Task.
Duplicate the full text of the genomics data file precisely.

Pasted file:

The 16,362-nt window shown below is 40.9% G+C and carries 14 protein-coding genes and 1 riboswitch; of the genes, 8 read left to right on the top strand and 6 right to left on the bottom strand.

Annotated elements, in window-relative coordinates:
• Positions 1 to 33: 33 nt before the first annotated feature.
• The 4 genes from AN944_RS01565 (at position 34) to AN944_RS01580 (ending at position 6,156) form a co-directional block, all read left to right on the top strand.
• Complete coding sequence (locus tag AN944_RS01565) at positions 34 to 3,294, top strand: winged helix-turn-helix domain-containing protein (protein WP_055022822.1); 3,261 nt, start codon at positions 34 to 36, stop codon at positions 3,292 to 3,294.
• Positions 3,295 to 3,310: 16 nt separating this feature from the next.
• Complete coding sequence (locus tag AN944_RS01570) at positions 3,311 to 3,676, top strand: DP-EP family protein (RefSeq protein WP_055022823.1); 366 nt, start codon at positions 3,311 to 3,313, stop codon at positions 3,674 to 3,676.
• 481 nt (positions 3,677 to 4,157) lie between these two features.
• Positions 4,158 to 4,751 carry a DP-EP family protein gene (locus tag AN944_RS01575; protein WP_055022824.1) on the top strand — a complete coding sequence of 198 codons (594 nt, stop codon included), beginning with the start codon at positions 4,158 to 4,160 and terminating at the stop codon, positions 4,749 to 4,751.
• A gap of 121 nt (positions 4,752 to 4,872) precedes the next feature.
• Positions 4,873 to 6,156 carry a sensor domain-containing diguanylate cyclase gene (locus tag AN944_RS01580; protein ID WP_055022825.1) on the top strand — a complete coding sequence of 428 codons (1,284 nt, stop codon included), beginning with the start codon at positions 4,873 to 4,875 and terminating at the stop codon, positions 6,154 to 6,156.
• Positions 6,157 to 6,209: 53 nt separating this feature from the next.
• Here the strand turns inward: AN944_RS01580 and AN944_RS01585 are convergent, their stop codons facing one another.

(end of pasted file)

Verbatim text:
The 16,362-nt window shown below is 40.9% G+C and carries 14 protein-coding genes and 1 riboswitch; of the genes, 8 read left to right on the top strand and 6 right to left on the bottom strand.

Annotated elements, in window-relative coordinates:
• Positions 1 to 33: 33 nt before the first annotated feature.
• The 4 genes from AN944_RS01565 (at position 34) to AN944_RS01580 (ending at position 6,156) form a co-directional block, all read left to right on the top strand.
• Complete coding sequence (locus tag AN944_RS01565) at positions 34 to 3,294, top strand: winged helix-turn-helix domain-containing protein (protein WP_055022822.1); 3,261 nt, start codon at positions 34 to 36, stop codon at positions 3,292 to 3,294.
• Positions 3,295 to 3,310: 16 nt separating this feature from the next.
• Complete coding sequence (locus tag AN944_RS01570) at positions 3,311 to 3,676, top strand: DP-EP family protein (RefSeq protein WP_055022823.1); 366 nt, start codon at positions 3,311 to 3,313, stop codon at positions 3,674 to 3,676.
• 481 nt (positions 3,677 to 4,157) lie between these two features.
• Positions 4,158 to 4,751 carry a DP-EP family protein gene (locus tag AN944_RS01575; protein WP_055022824.1) on the top strand — a complete coding sequence of 198 codons (594 nt, stop codon included), beginning with the start codon at positions 4,158 to 4,160 and terminating at the stop codon, positions 4,749 to 4,751.
• A gap of 121 nt (positions 4,752 to 4,872) precedes the next feature.
• Positions 4,873 to 6,156 carry a sensor domain-containing diguanylate cyclase gene (locus tag AN944_RS01580; protein ID WP_055022825.1) on the top strand — a complete coding sequence of 428 codons (1,284 nt, stop codon included), beginning with the start codon at positions 4,873 to 4,875 and terminating at the stop codon, positions 6,154 to 6,156.
• Positions 6,157 to 6,209: 53 nt separating this feature from the next.
• Here the strand turns inward: AN944_RS01580 and AN944_RS01585 are convergent, their stop codons facing one another.